The Hokies' program is so good now, so dependable and reliable that frankly, it's taken for granted. They've won three of the past four ACC titles and last year's club set school records for total offense and points.

Virginia Tech returns 12 starters off that team led by wide receivers Jarrett Boykin and Danny Coale and defensive backs Eddie Whitley and Jayron Hosley.

The Hokies' non-conference schedule should prove to be a perfect testing ground for sophomore quarterback Logan Thomas, who takes over for Tyrod Taylor. Not only will the Hokies have a new quarterback, but also a new play caller as quarterbacks coach Mike O'Cain takes over those duties from offensive coordinator Bryan Stinespring.

"Logan will be as well prepared as he can be," Beamer said. "The thing he hasn't gotten is a lot of game experience. I think he'll get better and better and go through a little bit of a learning curve."

The 6-foot-6 Thomas played in only seven games last season, attempting 26 passes. Even with an inexperienced quarterback, the Hokies still should be in position for another ACC title and, with a little luck, maybe even in the national title hunt.

That's a much different viewpoint for the Hokies than during Beamer's early years.

"What I'm most proud of is that Virginia Tech is not thought about the same way now as 10 years ago, 15 years ago," Beamer said. "How we're thought of on the national level has changed. You have to be consistent for your name to be mentioned at a high level."'s Chip Patterson predicts order of finish:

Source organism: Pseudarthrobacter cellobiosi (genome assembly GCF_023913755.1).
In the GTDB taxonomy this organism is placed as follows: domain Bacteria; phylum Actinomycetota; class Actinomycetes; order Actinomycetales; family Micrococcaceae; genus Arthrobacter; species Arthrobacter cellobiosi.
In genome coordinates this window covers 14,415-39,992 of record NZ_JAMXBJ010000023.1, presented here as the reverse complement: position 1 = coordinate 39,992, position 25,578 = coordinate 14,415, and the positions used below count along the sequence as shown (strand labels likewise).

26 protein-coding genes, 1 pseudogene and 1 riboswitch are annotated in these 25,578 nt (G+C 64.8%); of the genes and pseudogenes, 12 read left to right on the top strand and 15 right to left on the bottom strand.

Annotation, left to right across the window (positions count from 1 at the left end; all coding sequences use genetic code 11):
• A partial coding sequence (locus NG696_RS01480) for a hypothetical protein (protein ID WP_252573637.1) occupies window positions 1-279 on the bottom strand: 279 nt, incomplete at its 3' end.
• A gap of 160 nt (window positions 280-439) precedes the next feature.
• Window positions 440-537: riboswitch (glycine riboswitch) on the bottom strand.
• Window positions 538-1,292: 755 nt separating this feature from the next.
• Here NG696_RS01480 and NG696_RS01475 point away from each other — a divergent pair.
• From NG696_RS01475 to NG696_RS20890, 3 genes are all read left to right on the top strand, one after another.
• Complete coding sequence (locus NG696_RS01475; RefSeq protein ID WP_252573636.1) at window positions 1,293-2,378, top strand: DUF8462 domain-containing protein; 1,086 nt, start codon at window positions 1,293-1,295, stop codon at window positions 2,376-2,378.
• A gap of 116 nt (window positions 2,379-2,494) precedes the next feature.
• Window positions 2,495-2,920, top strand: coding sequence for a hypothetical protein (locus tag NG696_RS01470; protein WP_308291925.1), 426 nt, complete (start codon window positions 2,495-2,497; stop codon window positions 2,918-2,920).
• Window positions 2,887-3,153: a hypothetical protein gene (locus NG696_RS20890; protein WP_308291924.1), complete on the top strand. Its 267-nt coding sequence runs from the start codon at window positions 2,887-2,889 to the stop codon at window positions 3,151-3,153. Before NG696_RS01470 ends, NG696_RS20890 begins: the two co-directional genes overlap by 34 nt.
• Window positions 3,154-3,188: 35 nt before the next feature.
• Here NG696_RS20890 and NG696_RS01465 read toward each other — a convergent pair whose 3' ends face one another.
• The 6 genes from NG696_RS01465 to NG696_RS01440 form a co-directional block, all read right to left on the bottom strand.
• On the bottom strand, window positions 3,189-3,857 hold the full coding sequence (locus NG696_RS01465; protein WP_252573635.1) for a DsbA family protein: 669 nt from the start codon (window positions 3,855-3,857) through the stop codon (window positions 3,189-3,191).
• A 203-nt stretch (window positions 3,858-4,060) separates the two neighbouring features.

Atlantic Division

1. Florida State

In just his second year at the helm, head coach Jimbo Fisher already has pieces in line to make a run at the Seminoles' first ACC Championship since 2005. Florida State returns 57 letterman, including 17 starters, from a team that knocked off the SEC East champs in the Chick Fil-A Bowl on New Years Eve. Junior signal caller EJ Manuel officially began his reign in the high-pressure position of Florida State quarterback. Senior linebacker Nigel Bradham leads a talented defensive unit that is highlighted by Preseason All-ACC selection Brandon Jenkins. The Seminoles have to travel to Clemson on Sept. 24 and Boston College on Thursday Nov. 3 under the lights. Other than that, the conference schedule shapes up nicely, and Florida State should find itself back in the ACC Championship Game for the second year in a row. Get real-time Florida State updates